Gmail is getting more tools to help battle spam email

Bulk senders will be required to take extra steps in 2024 to prevent spamming.

Justin Morgan / Unsplash

Email spam has been around since the inception of email and things have only gotten spammier. However, Google is looking to fix that with new inbox protection measures. In a recent blog post, Google announced new requirements for folks who send bulk emails.

Starting in February 2024, anyone looking to send more than 5,000 messages to Gmail addresses in one day will be required to do a few extra things. The sender will need to authenticate the email — which Google says will close loopholes typically exploited by attackers looking to threaten email users. Authentication will include following Google's recommended best practices, like using DKIM or SPF authentication for your email domain. Bulk senders will also be required to set up a one-click unsubscribe option for recipients. Additionally, Google will begin enforcing a “clear spam threshold” to prevent Gmail recipients from being bombarded with unwanted messages. The company said its spam threshold is an "industry first" and will result in Gmail users receiving less inbox spam.

Yahoo users will also benefit from the new spam prevention measures. Google says it has enlisted Yahoo (Engadget’s parent company) to implement the same changes early next year. Over the years, Google and other tech companies have been battling spammers who send emails to scam unsuspecting users. The spammers are constantly leveling up, which means Google has to keep coming up with new ways to protect its users.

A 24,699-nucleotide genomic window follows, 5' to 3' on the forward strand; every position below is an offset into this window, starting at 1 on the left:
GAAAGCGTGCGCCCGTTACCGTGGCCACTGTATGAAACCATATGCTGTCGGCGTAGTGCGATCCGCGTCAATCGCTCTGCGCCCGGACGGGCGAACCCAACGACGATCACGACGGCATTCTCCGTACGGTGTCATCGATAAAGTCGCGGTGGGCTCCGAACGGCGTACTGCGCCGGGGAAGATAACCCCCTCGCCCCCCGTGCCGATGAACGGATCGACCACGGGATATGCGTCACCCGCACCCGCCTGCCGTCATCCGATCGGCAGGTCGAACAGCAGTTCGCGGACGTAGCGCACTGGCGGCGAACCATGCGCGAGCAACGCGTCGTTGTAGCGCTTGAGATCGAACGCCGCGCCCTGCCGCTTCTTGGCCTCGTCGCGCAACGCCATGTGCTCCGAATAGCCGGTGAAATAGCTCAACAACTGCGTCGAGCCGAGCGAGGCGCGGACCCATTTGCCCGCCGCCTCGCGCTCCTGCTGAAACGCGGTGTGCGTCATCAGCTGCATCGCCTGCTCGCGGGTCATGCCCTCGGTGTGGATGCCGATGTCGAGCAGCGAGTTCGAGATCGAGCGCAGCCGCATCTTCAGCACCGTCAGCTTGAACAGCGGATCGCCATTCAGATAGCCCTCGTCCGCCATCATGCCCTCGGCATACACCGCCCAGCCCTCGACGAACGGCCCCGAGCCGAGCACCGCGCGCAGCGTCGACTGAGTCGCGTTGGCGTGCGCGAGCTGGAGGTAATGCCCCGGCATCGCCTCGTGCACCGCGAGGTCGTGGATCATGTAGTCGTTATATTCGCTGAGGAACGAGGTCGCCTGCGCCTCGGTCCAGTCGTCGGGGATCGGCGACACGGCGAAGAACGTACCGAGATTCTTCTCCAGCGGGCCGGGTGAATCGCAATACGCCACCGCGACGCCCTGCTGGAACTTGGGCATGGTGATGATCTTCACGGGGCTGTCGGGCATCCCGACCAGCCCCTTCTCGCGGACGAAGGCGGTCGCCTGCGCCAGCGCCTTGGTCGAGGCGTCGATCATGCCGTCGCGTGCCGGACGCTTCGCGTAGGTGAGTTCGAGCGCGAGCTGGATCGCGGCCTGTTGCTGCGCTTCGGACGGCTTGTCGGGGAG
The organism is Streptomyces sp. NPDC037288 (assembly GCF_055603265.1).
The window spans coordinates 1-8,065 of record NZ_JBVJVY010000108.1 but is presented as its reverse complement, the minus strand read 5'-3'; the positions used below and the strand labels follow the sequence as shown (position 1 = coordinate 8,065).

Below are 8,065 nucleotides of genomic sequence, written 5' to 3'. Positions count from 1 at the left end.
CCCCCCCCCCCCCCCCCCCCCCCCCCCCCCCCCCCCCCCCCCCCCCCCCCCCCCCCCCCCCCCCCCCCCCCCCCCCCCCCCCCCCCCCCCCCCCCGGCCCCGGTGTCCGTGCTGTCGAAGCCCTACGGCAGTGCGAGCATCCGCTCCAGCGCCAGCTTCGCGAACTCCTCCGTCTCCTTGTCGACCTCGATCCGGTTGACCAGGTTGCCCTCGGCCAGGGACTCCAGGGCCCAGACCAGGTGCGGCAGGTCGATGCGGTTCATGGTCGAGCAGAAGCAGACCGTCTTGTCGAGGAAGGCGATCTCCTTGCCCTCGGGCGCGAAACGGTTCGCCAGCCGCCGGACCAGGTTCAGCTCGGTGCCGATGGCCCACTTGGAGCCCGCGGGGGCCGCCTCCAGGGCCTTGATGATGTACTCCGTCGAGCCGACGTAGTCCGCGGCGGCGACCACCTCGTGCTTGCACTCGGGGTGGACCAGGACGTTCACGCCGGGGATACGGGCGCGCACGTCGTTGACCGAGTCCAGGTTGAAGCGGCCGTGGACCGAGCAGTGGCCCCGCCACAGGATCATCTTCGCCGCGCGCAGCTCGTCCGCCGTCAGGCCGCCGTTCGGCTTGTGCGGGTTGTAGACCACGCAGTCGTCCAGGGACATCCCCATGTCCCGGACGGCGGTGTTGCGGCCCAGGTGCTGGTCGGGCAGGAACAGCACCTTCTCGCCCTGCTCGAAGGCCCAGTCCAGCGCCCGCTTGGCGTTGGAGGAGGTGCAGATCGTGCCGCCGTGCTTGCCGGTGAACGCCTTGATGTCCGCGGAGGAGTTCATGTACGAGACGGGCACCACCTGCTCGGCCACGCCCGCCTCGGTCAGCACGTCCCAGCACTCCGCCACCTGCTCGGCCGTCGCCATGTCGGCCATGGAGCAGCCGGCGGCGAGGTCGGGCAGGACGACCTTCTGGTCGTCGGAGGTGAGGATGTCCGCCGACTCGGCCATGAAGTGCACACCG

“These changes are like a tune-up for the email world, and by fixing a few things under the hood, we can keep email running smoothly,” Google product manager Neil Kumaran explained. “But just like a tune-up, this is not a one-time exercise. Keeping email more secure, user friendly and spam-free requires constant collaboration and vigilance from the entire email community.”

While these changes should have probably been implemented years ago, it's good to see big tech companies still being proactive about the safety of users. There's no denying that spam emails have gotten out of control. We've seen far too many reports of people, especially the elderly, being scammed out of thousands of dollars after responding to an email from a prince or clicking a link from a refund scammer. As to whether Google's new measures will improve the current situation, we'll just have to wait and see. It's likely we'll have to deal with spam for as long as email exists but at least these measures may keep it from hitting our main inbox.